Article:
W3C home > Mailing lists > Public > www-rdf-interest@w3.org > January 2002

RE: robots.rdf

From: Danny Ayers <danny666@virgilio.it>
Date: Thu, 10 Jan 2002 00:34:05 +0100
To: "Dan Brickley" <danbri@w3.org>, "Massimo Marchiori" <massimo@w3.org>
Cc: <www-rdf-interest@w3.org>
Message-ID: <EBEPLGMHCDOJJJPCFHEFKELMEKAA.danny666@virgilio.it>

>> Incidentally, since you brought the P3P thingy in, the smart way would
>> be instead to stick any RDF you want in its well-known location (that
>> has been designed just to allow this), so browsers like IE6 etc
>> will just munch the metadata with a single GET.

Ok, so my suggestion was made with ignorance of P3P, but I'm not entirely
sure (after a miniscule bit of reading) how my suggestion differs from the
smart way you describe, except perhaps that robots.txt is probably a better
known location than /w3c/p3p.xml.

>(Oh, fun, let's have an argument!)

joy!

>The smart thing is to *not* use well-known locations, but to follow an age
>old tradition: if you want to know about a web site, *read its homepage*.
>
>It works for machines as well as for people. The WKL location hack may be
>a justifiable hint in some contexts, but in general its a bad thing. It is
>not for W3C, the IETF or anyone to tell me what my URIs mean. I've paid
>money for domain names in exchange for the ability to deploy URIs with
>those names in the Web. I don't want to find out, perhaps years later,
>that some WG have decided they know what http://danbri.example.com/p3p/ or
>http://danbri.example.com/rdf/ are to be used for. I'm wary of a trend
>towards WKRs because they encourage a view that says Working Groups can
>set URI naming conventions.

Unlike other syntax, transfer and encoding protocols..?

>> Note this also relates to the sitemap thread (in fact, that's been one
>> of the possible applications we had in mind).
>
>Indeed it does. Being able to find a manifest or overview page for a site,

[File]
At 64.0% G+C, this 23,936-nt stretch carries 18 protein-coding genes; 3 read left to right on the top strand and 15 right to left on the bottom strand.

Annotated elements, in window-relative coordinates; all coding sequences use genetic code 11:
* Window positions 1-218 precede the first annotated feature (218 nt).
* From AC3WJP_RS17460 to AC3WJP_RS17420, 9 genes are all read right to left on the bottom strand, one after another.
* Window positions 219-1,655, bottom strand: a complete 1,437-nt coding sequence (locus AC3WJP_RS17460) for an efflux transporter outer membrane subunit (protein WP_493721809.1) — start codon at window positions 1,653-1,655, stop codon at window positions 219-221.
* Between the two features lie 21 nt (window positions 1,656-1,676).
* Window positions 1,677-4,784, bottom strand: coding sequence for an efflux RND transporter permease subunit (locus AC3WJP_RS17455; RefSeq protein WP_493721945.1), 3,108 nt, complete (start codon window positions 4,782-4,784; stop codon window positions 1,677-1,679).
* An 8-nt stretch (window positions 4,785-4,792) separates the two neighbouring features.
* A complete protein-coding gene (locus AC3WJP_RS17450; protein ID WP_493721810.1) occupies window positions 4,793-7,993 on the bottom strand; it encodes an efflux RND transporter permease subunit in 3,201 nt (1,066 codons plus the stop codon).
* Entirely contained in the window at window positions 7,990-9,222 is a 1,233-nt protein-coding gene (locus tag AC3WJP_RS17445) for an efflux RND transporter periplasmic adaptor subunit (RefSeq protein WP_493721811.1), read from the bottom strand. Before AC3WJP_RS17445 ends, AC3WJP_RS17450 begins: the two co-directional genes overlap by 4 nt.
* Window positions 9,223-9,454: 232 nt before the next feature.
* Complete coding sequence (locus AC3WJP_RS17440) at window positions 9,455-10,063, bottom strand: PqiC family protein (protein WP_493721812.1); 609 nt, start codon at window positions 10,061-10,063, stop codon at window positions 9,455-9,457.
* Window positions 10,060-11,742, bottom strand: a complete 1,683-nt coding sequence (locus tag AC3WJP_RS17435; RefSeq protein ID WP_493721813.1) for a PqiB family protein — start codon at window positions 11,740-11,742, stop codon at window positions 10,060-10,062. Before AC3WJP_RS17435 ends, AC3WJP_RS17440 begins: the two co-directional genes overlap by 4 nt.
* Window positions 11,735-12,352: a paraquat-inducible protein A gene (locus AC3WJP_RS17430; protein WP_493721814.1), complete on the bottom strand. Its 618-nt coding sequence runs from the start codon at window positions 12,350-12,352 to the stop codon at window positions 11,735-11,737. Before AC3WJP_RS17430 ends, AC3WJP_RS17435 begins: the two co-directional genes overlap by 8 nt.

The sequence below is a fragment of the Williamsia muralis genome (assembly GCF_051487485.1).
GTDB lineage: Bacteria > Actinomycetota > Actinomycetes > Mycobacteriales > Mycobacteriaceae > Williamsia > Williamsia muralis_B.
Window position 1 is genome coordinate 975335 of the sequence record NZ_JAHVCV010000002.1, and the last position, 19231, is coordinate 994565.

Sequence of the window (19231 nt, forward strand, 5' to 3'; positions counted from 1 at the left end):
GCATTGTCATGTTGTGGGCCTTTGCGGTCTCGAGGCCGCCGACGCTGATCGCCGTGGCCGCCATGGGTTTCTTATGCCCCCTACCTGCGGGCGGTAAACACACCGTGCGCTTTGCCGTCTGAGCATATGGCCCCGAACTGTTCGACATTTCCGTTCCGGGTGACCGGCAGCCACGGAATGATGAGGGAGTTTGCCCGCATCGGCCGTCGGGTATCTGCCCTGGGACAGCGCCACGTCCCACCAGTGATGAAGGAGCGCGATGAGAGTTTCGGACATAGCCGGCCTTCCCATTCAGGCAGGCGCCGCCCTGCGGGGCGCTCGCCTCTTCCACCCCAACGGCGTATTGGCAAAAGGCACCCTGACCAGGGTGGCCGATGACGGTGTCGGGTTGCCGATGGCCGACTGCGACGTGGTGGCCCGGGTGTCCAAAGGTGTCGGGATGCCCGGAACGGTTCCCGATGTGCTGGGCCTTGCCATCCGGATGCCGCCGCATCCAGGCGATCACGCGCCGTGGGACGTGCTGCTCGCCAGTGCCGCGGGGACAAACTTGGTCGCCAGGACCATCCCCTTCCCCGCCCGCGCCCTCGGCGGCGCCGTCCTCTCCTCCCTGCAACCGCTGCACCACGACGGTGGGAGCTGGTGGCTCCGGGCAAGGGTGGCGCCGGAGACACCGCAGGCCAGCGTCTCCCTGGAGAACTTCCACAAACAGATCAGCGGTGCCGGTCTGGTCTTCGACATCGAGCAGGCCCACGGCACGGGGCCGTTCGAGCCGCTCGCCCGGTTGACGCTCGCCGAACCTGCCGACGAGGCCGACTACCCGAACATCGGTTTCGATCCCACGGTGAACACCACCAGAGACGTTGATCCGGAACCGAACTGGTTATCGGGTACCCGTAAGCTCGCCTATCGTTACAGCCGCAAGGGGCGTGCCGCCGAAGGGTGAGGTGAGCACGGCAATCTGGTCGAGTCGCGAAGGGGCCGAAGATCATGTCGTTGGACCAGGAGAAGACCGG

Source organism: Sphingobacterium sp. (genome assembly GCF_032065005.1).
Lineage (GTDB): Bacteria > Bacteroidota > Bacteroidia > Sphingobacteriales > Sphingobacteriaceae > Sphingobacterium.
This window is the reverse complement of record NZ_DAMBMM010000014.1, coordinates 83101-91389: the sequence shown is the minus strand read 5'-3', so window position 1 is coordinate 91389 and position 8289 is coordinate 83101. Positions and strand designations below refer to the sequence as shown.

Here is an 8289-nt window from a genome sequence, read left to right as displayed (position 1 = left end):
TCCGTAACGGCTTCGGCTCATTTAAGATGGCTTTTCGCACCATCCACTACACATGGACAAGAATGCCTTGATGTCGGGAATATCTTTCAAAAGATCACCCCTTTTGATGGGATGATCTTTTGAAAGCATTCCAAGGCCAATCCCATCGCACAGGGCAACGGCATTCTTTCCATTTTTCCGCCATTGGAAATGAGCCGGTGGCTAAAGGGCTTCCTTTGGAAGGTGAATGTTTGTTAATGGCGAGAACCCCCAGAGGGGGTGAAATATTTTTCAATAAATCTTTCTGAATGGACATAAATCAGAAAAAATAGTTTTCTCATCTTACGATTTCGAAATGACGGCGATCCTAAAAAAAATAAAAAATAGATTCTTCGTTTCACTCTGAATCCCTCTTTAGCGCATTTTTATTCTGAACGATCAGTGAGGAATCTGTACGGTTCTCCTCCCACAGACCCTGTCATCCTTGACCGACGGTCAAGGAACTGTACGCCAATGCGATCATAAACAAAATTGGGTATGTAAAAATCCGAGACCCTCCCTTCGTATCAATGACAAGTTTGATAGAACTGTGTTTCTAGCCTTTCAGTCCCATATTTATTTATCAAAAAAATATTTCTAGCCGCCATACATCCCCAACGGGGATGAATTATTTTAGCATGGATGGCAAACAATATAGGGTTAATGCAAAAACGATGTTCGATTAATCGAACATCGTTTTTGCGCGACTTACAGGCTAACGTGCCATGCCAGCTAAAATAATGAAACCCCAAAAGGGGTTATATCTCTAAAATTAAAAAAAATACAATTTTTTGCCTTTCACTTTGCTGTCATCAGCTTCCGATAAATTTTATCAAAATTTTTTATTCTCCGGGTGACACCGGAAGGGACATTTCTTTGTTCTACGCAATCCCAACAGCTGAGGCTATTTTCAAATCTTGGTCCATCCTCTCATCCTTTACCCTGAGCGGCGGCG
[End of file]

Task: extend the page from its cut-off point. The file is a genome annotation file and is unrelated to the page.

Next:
>w/ pointers to associated web services, rss feeds, data dumps, site map
>file(s), privacy statements etc etc is a worthy goal. But I'm having
>trouble understanding the value of inventing WKRs beyond the published
>home page URIs for these sites. Metadata could be embedded in the XHTML,
>available by content negotiation, or linked to from home page. Or
>all three...

..or any other number of umpteen ways that the agent would have to be aware
of. I am somewhat in agreement with the
it's-my-uri-and-I'll-do-want-I-want-to point (though
it's-my-markup-and-I'll-make-it-.NET can't be far behind), but we can use
existing techniques with the content of the pages using <H1> tags for
keywords or whatever if we so wish - the issue is to get something that
allows metadata to be accessible so the content provider can easily provide
it, and the agent can easily read it.

Ok, it's preferable to use the homepage as the WKL - but that page is
usually going to be (X)HTML, and (correct me if I'm wrong) there doesn't
seem to be any progress towards even guidelines for incorporating the RDF.
Perhaps P3P/robots.rdf style WKLs might help getting the RDF revs up, once
everyone's past the starting post it won't be an issue.

mount /highhorse
If RDF is going to be the key to the SW then it's about time there was more
action at the front end (dodgy HTML 3.2 world) as well as back end (model)
tinkering.

Cheers,
Danny.
Received on Wednesday, 9 January 2002 18:38:13 GMT

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